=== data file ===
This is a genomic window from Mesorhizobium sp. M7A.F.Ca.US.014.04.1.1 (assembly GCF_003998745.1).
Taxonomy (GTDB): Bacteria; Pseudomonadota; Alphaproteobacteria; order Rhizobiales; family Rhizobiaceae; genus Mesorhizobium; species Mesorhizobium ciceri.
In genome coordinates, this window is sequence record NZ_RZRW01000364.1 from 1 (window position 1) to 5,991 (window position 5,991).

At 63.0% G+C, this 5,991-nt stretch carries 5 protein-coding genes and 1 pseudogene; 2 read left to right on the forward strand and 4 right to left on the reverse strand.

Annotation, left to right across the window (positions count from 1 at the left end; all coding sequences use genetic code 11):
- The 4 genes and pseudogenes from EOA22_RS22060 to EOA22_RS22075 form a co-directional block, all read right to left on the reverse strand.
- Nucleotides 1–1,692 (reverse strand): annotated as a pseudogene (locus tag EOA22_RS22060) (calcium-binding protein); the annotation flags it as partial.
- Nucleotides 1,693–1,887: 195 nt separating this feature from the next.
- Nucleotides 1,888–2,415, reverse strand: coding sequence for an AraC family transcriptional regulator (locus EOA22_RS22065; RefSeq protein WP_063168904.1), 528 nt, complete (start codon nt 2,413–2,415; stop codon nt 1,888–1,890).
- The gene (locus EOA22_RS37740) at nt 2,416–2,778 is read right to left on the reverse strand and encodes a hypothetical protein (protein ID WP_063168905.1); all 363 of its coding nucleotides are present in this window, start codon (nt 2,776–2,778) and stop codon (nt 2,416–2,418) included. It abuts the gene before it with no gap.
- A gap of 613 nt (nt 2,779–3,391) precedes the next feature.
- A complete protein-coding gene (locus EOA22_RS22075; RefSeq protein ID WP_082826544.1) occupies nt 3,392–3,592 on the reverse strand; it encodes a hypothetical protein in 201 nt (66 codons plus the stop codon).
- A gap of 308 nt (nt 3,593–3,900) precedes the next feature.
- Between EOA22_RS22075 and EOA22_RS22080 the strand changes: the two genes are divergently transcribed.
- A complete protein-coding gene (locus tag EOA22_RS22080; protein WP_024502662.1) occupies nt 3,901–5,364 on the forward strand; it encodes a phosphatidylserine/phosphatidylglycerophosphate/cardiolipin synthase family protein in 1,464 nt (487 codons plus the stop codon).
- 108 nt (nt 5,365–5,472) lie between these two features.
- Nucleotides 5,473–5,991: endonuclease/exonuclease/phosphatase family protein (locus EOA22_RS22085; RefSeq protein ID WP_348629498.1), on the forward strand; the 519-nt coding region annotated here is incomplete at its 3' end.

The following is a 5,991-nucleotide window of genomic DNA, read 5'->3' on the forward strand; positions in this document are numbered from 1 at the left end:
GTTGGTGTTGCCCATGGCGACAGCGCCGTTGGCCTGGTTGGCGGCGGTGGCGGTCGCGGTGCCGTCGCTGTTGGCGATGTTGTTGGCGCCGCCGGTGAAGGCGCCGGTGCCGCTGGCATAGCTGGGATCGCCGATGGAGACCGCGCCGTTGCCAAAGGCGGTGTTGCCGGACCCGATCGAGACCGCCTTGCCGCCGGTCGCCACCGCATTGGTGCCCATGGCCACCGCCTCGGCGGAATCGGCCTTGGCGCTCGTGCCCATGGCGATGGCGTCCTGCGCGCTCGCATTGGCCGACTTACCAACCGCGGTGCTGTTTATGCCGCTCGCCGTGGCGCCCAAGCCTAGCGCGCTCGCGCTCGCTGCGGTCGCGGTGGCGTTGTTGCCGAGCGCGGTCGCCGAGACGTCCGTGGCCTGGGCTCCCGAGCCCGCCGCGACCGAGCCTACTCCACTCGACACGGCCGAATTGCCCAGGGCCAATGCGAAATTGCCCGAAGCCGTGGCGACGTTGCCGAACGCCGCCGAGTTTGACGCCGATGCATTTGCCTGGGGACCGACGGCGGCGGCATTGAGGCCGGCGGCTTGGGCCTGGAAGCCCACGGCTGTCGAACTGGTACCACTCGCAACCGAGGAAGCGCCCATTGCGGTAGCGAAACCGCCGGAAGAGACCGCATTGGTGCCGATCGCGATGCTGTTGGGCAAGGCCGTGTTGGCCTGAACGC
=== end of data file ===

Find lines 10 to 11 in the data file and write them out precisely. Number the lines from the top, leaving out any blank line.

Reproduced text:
- The gene (locus EOA22_RS37740) at nt 2,416–2,778 is read right to left on the reverse strand and encodes a hypothetical protein (protein ID WP_063168905.1); all 363 of its coding nucleotides are present in this window, start codon (nt 2,776–2,778) and stop codon (nt 2,416–2,418) included. It abuts the gene before it with no gap.
- A gap of 613 nt (nt 2,779–3,391) precedes the next feature.